So this morning we awoke and dove into chores and piano lessons and off we went. The boys were so excited they packed their backpacks with water bottles and snacks. Once we reached the trailhead that is just at the foothills south of the Draper Temple nestled in a lovely neighborhood we piled out of the car. I noticed that their backpacks were rather full and sagging. So I asked if any of them wanted to lighten their load and leave some of their stuff in the car. We could have a picnic when we came back down from the mountain I mentioned. I chuckled as bottle after bottle of water was emptied out of their backpacks and huge boxes of crackers and goldfish were pulled out. After we modified our lighter load we headed up the trail.
There was excitement in their step as they bounced up the trail leading the way. A little ways up the trail I reminded them to stay close to me as we meandered up the switch back trail. The sun was still coming up over the mountain, it’s rays of light were filtering through the foliage above. It was peaceful and nature’s beauty encompassed us on our little journey. We rounded a corner and came out of the densely clustered trees. The trail bringing us out onto a peak that over looked the valley. I pulled out my camera and took some pictures while the boys took the opportunity to sit in the dirt and eat a snack. As I put my camera away something tugged at my thoughts. I began to think, “How would I fight off a mountain lion? What would I do?” And those were not comforting thoughts. I began to grow increasingly uneasy.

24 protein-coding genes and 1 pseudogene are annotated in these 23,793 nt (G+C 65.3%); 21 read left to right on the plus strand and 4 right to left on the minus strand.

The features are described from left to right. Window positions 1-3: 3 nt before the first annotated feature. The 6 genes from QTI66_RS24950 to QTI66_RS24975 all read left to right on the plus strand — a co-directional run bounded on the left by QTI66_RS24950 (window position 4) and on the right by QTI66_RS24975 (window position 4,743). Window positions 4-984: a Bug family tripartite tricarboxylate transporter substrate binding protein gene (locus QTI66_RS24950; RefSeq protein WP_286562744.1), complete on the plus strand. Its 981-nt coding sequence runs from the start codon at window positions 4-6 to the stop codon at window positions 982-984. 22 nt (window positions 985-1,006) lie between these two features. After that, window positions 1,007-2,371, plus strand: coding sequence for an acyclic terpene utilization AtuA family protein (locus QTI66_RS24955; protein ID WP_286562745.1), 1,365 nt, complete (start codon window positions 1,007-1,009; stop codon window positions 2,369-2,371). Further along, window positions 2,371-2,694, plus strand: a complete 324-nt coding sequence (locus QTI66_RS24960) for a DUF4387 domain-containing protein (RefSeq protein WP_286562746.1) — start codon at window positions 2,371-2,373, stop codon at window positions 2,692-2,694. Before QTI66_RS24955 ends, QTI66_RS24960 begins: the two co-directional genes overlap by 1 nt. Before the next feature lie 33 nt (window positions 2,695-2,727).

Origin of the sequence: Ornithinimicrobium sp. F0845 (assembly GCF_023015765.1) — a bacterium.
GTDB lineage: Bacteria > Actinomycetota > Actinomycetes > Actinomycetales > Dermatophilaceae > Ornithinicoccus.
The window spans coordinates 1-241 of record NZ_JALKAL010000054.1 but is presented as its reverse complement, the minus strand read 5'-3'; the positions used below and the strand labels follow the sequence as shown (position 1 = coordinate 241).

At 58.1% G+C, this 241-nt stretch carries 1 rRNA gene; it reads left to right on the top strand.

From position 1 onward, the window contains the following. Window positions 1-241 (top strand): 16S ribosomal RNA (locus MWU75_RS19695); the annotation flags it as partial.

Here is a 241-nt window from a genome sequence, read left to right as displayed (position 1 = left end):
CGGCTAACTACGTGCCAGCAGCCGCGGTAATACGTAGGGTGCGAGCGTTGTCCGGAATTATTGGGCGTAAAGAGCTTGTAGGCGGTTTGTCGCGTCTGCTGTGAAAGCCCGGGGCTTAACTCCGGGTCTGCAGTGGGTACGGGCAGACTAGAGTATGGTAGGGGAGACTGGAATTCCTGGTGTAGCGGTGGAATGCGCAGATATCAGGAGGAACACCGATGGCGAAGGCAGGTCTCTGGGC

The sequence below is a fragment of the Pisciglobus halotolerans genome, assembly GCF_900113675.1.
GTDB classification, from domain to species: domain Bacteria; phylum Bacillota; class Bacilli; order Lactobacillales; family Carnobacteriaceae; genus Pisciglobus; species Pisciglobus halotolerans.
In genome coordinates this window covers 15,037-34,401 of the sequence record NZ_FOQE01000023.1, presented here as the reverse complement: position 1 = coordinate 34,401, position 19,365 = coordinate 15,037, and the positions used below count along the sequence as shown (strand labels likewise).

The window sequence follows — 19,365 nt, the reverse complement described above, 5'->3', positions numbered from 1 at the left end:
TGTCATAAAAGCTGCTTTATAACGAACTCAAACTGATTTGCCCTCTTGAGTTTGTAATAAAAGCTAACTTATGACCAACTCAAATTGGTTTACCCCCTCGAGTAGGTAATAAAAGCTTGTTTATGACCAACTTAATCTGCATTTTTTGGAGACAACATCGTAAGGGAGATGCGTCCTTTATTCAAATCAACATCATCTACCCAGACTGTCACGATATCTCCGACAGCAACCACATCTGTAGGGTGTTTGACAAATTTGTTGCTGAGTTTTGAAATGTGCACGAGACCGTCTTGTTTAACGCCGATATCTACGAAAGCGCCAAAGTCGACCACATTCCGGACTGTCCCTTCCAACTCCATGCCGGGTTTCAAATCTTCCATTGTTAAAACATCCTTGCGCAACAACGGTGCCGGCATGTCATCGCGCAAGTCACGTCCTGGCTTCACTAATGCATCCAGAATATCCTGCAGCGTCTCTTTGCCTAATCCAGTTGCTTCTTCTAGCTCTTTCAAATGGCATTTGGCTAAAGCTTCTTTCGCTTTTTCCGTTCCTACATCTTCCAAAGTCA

As the boys bounded down the trail ahead of me, I called them back to my side. I was trying to decide just how far we should go as I scanned the terrain around us when I felt an intense impression to pray for safety. I could see homes close by in fact we could see into their back porches, how much danger could there be? But, I felt it. The trail cut into the steep mountainside and was only about 2’ wide, there was a steep drop to our left although it was buffered with dense shrubs and trees. While to the left the mountain shot straight up above us and was thick with overgrown shrubbery. The path however was fairly smooth and clear and we were used to such hiking. The feeling was persistent and it consumed my thoughts. I halted our progress, the boys only a couple yards in front of me I asked them to come to my side and just as I was prepared to inform them that we needed to head back. A loud but low deep growl came from behind my left shoulder. I knew immediately what it was and I could feel the heat from it’s growl on my bare neck. Instantly I put my arms straight out to protect my boys I told them quietly and firmly, “Go! Go quickly” pointing back down the mountain and to “stay close together”. I stood there with my arms out creating the only barrier I could with me in between the mountain lion and my children as I ushered them past me. I had slightly turned my head to see for myself, to look eye to eye with this creature. But at the last minute I thought better of making eye contact. Who knows why, I just knew I better stick with my instincts at this point. I had turned just enough to see and know that it was there in the bushes that were pressed up against my back.